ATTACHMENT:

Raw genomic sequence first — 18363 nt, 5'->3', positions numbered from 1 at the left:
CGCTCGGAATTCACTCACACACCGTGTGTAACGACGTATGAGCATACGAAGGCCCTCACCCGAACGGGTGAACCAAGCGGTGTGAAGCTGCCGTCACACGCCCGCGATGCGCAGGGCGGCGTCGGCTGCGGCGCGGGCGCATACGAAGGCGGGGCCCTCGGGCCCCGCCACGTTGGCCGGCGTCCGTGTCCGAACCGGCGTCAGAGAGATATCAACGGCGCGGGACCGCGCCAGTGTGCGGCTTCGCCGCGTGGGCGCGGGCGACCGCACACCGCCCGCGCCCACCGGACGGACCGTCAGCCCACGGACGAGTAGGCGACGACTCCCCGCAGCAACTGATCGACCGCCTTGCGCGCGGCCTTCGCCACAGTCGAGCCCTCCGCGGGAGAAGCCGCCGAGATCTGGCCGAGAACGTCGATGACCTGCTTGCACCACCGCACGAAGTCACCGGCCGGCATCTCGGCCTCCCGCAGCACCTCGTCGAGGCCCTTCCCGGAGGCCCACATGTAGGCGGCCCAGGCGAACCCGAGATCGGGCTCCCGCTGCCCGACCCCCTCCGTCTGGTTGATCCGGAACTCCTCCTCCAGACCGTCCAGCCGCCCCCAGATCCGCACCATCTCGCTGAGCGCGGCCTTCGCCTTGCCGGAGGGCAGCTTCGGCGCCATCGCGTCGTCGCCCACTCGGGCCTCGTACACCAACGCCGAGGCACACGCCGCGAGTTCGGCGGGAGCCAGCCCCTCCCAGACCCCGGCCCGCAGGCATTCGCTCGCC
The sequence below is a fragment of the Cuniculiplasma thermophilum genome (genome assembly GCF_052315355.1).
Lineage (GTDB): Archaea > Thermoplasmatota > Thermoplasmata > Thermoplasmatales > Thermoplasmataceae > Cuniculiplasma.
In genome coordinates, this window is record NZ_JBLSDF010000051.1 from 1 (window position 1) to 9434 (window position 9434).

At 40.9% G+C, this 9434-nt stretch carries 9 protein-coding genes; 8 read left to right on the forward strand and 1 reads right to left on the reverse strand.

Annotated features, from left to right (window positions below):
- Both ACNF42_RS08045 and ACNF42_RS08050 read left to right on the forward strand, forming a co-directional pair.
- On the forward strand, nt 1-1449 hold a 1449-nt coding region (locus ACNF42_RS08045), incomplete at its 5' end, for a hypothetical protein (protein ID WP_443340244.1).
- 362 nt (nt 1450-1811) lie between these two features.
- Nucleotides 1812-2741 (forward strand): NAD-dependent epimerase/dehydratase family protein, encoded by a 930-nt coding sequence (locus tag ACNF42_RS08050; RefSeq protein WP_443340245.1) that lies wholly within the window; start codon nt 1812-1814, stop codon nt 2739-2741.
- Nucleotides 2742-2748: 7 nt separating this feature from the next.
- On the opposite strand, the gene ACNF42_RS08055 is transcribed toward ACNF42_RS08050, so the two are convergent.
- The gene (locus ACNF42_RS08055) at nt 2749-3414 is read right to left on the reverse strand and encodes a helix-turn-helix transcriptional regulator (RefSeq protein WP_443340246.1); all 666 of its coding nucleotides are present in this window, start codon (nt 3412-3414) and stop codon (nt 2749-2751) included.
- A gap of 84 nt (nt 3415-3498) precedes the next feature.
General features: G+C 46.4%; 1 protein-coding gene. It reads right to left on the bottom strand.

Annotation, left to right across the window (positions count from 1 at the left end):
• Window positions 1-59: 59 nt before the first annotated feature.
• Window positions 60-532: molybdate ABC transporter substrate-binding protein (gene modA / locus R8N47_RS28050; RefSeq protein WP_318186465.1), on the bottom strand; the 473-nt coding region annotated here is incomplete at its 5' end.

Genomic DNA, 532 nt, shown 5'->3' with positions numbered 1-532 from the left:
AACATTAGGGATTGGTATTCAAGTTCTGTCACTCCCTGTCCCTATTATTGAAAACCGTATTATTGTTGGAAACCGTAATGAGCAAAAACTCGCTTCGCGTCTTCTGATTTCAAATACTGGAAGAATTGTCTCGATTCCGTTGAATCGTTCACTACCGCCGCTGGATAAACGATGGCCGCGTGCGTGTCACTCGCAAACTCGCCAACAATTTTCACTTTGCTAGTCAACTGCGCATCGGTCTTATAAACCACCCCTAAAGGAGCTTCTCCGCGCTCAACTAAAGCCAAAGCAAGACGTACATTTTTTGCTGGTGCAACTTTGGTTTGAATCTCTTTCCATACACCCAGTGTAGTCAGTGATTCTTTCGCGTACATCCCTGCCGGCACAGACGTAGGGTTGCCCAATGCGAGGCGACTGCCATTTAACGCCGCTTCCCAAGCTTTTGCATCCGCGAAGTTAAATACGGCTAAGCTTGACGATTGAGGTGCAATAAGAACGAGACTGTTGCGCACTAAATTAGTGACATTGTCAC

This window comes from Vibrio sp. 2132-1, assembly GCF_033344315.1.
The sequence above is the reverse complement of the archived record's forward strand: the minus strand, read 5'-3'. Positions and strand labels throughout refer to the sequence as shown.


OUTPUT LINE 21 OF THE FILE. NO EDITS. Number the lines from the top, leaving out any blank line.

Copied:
AACATTAGGGATTGGTATTCAAGTTCTGTCACTCCCTGTCCCTATTATTGAAAACCGTATTATTGTTGGAAACCGTAATGAGCAAAAACTCGCTTCGCGTCTTCTGATTTCAAATACTGGAAGAATTGTCTCGATTCCGTTGAATCGTTCACTACCGCCGCTGGATAAACGATGGCCGCGTGCGTGTCACTCGCAAACTCGCCAACAATTTTCACTTTGCTAGTCAACTGCGCATCGGTCTTATAAACCACCCCTAAAGGAGCTTCTCCGCGCTCAACTAAAGCCAAAGCAAGACGTACATTTTTTGCTGGTGCAACTTTGGTTTGAATCTCTTTCCATACACCCAGTGTAGTCAGTGATTCTTTCGCGTACATCCCTGCCGGCACAGACGTAGGGTTGCCCAATGCGAGGCGACTGCCATTTAACGCCGCTTCCCAAGCTTTTGCATCCGCGAAGTTAAATACGGCTAAGCTTGACGATTGAGGTGCAATAAGAACGAGACTGTTGCGCACTAAATTAGTGACATTGTCAC